Monday, February 27, 2017


Mass shootings, domestic political unrest, instability in threatening countries, and the occasional heath scare…listen to the news and we live in scary times. For many it is quite easy to become discouraged or cynical about the future. The speed and access to information via social networks can quickly bring home feelings of fear and anxiety about our life, our country, our future and the future of our kids. It can cause us to question, to worry and to wonder if it’s ever going to get better.


Yet, interestingly we are not the only generation to worry and that as individuals we are certainly not the first to question. Mankind has been doing this for a long, long time. So, what are we to do when we look at all of the troublesome things that surround us?

More than two thousand years ago twelve newly called apostles were probably feeling just about the same way. Jesus had explained on more than one occasion to these disciples the scary future that he and the church would imminently face. The agonies of Gethsemane, the betrayal by one of their own, the future arrest, trail, judgement and crucifixion of their Master not to mention all of the personal persecution, false accusations and eventual murders that certainly awaited them. How? How could one stare such gloom in the face and still have hope? Sensing such apprehensions, Christ responded to the worry of the twelve and provided these comforting words, “In the world ye shall have tribulation: but be of good cheer; I have overcome the world” (John 16:33).

Not too much later, the Apostle Paul found himself having similar worries while sitting in prison, facing a trial for sedition with many plotting his eminent death. In the midst of all this, Christ appears and comforts once again, “Be of good cheer,” confirming to Paul that not only will he be freed from prison but he will yet preach in Rome (Acts 23:11).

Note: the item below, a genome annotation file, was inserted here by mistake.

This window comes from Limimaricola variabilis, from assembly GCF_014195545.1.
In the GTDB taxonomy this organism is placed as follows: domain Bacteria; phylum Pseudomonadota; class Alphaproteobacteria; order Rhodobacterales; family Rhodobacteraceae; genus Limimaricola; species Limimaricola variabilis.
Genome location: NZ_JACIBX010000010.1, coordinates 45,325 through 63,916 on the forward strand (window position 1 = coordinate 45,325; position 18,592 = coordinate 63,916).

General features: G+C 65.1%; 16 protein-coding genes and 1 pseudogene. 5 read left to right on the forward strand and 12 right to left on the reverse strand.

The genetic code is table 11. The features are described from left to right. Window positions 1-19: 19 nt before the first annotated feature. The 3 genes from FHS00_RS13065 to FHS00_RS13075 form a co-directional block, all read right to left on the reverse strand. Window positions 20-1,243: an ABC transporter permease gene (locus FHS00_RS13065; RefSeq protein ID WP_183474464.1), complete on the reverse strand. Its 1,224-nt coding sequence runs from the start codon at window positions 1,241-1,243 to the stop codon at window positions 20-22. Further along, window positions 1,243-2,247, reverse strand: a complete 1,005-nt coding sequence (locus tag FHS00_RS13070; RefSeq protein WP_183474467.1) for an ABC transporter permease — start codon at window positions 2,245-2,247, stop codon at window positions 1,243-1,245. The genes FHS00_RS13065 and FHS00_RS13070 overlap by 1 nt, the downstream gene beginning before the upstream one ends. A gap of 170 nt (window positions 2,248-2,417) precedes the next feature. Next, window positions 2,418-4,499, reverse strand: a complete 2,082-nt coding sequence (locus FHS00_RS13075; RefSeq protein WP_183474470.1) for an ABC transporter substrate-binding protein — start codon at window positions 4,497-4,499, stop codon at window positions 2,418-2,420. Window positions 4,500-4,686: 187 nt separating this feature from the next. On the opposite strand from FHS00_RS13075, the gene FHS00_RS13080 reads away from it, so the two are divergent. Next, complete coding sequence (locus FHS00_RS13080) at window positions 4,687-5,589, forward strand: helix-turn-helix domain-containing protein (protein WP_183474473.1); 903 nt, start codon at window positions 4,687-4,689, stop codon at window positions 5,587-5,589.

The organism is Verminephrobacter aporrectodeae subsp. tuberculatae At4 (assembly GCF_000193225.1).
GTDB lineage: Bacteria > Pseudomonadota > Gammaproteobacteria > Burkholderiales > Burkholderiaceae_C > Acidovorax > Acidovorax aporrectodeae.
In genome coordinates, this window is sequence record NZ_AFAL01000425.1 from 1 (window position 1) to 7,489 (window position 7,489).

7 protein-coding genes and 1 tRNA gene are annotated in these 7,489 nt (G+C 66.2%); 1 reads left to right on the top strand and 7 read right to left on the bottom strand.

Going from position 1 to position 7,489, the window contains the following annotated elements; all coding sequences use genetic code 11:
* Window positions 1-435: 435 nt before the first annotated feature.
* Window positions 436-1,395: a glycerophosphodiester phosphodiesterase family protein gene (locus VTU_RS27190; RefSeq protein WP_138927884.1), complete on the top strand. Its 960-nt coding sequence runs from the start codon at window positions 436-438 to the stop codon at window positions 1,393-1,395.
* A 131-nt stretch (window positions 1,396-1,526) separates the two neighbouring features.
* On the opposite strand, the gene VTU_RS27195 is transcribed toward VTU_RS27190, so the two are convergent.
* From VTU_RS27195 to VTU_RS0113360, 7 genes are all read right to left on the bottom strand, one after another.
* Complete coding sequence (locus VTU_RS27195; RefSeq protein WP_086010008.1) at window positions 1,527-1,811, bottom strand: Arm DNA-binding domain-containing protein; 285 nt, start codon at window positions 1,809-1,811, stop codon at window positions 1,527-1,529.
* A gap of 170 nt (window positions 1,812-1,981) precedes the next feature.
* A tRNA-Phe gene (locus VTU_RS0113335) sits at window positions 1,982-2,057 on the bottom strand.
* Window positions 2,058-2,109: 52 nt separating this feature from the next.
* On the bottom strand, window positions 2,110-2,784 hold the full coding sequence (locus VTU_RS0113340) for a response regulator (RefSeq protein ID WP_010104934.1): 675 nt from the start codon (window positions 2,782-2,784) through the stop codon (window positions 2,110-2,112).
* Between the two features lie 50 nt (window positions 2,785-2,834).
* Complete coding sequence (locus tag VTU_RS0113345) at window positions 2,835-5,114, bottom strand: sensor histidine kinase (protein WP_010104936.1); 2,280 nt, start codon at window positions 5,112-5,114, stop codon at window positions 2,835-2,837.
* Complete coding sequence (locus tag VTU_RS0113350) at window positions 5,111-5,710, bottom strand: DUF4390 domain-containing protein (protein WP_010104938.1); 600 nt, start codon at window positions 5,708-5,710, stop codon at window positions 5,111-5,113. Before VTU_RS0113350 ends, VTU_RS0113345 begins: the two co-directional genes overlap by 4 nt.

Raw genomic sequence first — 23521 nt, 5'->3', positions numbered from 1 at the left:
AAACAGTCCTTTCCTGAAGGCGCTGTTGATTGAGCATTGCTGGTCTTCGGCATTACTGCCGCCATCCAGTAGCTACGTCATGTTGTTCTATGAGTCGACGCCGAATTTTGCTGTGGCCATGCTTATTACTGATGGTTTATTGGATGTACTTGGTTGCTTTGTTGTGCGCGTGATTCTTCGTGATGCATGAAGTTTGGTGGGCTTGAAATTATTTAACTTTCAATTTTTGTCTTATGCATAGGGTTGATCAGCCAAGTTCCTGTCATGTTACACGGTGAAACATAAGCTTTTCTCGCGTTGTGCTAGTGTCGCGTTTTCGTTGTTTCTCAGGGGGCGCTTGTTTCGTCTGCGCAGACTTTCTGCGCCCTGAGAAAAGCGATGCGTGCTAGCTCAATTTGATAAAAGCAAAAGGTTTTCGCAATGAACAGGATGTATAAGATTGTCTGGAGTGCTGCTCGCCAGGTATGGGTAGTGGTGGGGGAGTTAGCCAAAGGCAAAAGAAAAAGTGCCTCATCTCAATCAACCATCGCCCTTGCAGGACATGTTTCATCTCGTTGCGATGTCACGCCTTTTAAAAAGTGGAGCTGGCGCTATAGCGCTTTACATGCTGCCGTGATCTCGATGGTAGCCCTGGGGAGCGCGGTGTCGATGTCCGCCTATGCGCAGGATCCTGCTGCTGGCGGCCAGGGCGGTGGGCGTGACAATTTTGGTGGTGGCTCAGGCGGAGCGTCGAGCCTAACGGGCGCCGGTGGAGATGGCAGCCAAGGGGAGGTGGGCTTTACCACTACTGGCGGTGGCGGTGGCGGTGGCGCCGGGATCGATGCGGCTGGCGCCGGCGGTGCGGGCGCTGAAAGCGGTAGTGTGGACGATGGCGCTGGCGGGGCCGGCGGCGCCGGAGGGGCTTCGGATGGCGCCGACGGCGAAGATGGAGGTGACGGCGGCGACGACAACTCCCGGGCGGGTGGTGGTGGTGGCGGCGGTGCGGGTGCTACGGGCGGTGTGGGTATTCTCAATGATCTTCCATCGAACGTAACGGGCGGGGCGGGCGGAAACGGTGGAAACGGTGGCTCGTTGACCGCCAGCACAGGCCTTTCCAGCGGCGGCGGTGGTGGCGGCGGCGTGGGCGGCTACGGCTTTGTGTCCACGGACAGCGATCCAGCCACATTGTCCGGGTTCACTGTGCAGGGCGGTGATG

The commandment to be of good cheer is God’s way of telling us that ultimately He is in charge. Sure, all of his children on this earth have been given the gift of free agency, and some will use this to cause even the most faithful pain, discomfort and fear, but God sees the bigger picture. He knows that these tribulations will build, strengthen and develop us, much like Michelangelo knew David was in the rock when he “merely carved away everything that wasn’t David.”

So let’s be a people of good cheer. Let’s keep the faith when others falter, to be true when we feel forsaken, to keep our heads up high when so many hang low. Not only does God command it, but there is so much to be hopeful for. Jesus has overcome the world. The atonement has been accomplished. Death has been defeated through Christ’s resurrection. Truly the gospel that the twelve and Paul preached is the “Good News” that is so needed today.

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